Improvements in precision have always been a key to improving astronomical understanding. Throughout the twentieth century, measurements became precise and sophisticated, more dependent on accurate observation of the effects described by Einstein's theory of relativity and upon the mathematical tools it used. Improving measurements were continually checked and cross-checked by means of improved understanding of the laws of celestial mechanics, which govern the motions of objects in space; the expected positions and distances of objects at an established time are calculated from these laws, assembled into a collection of data called an ephemeris. NASA's Jet Propulsion Laboratory HORIZONS System provides one of several ephemeris computation services. In 1976, in order to establish a yet more precise measure for the astronomical unit, the IAU formally adopted a new definition. Although directly based on the then-best available observational measurements, the definition was recast in terms of the then-best mathematical derivations from celestial mechanics and planetary ephemerides.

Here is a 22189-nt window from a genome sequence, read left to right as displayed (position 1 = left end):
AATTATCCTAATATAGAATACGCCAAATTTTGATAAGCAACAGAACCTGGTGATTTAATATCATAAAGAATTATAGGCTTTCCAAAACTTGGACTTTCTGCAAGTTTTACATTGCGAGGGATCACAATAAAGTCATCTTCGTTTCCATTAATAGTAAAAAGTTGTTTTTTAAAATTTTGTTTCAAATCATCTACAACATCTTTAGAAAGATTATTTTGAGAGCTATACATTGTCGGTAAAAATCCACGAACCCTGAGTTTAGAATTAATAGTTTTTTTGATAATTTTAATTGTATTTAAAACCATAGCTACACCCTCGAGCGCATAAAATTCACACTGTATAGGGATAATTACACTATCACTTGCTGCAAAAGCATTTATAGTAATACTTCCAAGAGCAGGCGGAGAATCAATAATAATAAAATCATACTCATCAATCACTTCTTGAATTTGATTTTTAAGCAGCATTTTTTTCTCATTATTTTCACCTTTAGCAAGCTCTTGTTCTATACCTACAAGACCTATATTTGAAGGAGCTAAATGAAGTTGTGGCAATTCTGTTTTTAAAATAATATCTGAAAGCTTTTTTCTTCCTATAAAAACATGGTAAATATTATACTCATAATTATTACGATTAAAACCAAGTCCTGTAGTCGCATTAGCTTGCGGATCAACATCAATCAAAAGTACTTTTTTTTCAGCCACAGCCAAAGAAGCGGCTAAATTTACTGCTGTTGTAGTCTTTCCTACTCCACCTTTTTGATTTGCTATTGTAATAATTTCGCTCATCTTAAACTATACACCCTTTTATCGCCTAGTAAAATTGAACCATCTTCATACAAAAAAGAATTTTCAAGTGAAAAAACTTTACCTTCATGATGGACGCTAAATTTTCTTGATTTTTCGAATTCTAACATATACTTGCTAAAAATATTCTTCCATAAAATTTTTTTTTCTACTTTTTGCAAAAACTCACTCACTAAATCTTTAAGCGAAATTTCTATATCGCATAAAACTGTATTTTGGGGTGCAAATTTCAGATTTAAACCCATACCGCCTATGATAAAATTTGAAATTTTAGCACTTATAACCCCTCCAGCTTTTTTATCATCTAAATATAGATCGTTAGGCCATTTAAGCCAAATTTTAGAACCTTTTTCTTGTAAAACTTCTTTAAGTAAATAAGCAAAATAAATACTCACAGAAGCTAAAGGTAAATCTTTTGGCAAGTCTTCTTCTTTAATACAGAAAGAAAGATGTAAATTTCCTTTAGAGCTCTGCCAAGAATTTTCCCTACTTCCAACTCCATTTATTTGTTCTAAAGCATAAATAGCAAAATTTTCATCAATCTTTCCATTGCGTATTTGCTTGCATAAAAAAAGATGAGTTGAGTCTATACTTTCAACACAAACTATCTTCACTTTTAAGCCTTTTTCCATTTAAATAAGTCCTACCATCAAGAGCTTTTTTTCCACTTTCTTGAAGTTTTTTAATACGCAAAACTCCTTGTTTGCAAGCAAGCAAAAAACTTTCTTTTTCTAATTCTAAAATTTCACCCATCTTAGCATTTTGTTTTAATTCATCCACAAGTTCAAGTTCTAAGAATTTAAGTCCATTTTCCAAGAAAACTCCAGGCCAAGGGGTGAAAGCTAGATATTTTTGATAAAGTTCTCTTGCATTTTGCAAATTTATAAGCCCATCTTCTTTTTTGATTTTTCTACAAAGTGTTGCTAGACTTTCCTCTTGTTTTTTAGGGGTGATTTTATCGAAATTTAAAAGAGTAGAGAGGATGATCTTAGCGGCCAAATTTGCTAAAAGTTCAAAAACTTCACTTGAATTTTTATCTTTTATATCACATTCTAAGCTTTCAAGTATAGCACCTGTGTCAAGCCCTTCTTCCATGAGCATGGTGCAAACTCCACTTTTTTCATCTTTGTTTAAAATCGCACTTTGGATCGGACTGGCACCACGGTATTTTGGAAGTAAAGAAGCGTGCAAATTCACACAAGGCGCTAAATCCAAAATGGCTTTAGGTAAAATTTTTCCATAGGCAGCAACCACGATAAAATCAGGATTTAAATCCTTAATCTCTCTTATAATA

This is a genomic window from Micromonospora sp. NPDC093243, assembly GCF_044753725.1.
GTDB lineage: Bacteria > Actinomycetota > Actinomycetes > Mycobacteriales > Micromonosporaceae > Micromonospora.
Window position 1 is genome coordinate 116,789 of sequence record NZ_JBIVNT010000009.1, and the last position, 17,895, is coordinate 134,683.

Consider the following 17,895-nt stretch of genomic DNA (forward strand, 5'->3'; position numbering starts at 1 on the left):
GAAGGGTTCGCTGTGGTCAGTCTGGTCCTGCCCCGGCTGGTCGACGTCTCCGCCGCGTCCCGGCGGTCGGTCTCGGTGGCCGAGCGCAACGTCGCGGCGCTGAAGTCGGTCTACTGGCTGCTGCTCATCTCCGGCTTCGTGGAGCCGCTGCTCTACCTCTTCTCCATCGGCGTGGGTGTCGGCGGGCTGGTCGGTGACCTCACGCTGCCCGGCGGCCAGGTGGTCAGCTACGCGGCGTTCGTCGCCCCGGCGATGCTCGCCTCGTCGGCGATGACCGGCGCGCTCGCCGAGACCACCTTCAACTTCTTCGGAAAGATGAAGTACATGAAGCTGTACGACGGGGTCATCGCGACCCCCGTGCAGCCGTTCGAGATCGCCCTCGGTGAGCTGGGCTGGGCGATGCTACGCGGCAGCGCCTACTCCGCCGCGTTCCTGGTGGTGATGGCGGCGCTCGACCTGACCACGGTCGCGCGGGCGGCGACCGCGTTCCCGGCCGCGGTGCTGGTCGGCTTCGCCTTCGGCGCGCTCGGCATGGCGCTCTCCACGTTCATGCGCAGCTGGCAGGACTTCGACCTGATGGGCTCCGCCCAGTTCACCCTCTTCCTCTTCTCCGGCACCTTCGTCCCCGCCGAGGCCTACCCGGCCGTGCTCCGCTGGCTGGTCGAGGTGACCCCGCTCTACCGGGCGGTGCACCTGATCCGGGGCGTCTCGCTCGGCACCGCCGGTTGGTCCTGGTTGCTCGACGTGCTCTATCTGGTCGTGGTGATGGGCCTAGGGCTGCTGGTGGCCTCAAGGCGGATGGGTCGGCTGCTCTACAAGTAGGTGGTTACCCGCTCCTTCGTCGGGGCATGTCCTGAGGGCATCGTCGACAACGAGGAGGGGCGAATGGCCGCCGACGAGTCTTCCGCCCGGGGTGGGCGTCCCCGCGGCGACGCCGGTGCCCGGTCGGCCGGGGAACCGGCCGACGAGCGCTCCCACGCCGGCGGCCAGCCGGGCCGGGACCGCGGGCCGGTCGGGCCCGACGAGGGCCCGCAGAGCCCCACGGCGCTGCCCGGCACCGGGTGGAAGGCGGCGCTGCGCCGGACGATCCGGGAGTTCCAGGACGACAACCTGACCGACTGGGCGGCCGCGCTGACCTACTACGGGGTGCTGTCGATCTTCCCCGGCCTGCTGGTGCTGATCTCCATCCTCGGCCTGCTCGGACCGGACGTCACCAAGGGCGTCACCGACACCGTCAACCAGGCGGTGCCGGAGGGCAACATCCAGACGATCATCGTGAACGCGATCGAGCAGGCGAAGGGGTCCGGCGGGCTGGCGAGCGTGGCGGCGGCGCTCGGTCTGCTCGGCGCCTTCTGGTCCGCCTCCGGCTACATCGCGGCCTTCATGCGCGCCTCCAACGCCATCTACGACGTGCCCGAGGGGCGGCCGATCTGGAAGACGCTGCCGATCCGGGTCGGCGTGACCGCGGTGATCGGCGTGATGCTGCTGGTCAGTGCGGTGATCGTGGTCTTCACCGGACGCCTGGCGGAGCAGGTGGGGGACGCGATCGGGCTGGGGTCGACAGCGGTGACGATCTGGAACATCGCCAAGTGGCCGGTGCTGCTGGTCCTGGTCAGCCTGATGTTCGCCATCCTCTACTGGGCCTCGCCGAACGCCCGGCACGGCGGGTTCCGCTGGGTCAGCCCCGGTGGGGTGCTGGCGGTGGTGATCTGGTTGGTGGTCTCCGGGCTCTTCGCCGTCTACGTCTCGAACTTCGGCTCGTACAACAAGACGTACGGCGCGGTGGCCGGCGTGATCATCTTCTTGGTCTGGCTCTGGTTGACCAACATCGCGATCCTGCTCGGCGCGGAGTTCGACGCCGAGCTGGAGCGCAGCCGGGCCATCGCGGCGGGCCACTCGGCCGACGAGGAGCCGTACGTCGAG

It stated that "the astronomical unit of length is that length for which the Gaussian gravitational constant takes the value 0.01720209895 when the units of measurement are the astronomical units of length and time". Equivalently, by this definition, one AU is "the radius of an unperturbed circular Newtonian orbit about the sun of a particle having infinitesimal mass, moving with an angular frequency of 0.01720209895 radians per day". Subsequent explorations of the Solar System by space probes made it possible to obtain precise measurements of the relative positions of the inner planets and other objects by means of radar and telemetry; as with all radar measurements, these rely on measuring the time taken for photons to be reflected from an object. Because all photons move at the speed of light in vacuum, a fundamental constant of the universe, the distance of an object from the probe is calculated as the product of the speed of light and the measured time. However, for precision the calculations require adjustment for things such as the motions of the probe and object while the photons are transiting.